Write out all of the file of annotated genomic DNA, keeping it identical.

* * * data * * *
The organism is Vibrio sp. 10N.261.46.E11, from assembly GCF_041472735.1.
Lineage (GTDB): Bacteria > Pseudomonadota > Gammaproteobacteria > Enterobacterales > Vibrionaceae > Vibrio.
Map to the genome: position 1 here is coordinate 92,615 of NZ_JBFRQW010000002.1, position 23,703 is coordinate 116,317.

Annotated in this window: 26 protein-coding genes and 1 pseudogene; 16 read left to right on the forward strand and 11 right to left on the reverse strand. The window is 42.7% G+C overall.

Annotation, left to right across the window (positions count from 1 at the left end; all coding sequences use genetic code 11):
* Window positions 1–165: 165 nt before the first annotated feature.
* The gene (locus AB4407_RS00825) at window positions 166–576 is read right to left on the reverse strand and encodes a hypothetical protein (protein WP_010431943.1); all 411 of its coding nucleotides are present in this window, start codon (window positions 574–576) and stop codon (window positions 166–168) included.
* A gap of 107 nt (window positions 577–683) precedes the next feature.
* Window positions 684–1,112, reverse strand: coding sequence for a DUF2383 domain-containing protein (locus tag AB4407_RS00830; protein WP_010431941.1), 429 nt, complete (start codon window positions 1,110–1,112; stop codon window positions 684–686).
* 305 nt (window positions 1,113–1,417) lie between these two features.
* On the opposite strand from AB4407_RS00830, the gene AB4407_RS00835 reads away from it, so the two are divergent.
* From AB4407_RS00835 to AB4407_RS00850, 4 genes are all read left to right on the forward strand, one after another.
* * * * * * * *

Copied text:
The organism is Vibrio sp. 10N.261.46.E11, from assembly GCF_041472735.1.
Lineage (GTDB): Bacteria > Pseudomonadota > Gammaproteobacteria > Enterobacterales > Vibrionaceae > Vibrio.
Map to the genome: position 1 here is coordinate 92,615 of NZ_JBFRQW010000002.1, position 23,703 is coordinate 116,317.

Annotated in this window: 26 protein-coding genes and 1 pseudogene; 16 read left to right on the forward strand and 11 right to left on the reverse strand. The window is 42.7% G+C overall.

Annotation, left to right across the window (positions count from 1 at the left end; all coding sequences use genetic code 11):
* Window positions 1–165: 165 nt before the first annotated feature.
* The gene (locus AB4407_RS00825) at window positions 166–576 is read right to left on the reverse strand and encodes a hypothetical protein (protein WP_010431943.1); all 411 of its coding nucleotides are present in this window, start codon (window positions 574–576) and stop codon (window positions 166–168) included.
* A gap of 107 nt (window positions 577–683) precedes the next feature.
* Window positions 684–1,112, reverse strand: coding sequence for a DUF2383 domain-containing protein (locus tag AB4407_RS00830; protein WP_010431941.1), 429 nt, complete (start codon window positions 1,110–1,112; stop codon window positions 684–686).
* 305 nt (window positions 1,113–1,417) lie between these two features.
* On the opposite strand from AB4407_RS00830, the gene AB4407_RS00835 reads away from it, so the two are divergent.
* From AB4407_RS00835 to AB4407_RS00850, 4 genes are all read left to right on the forward strand, one after another.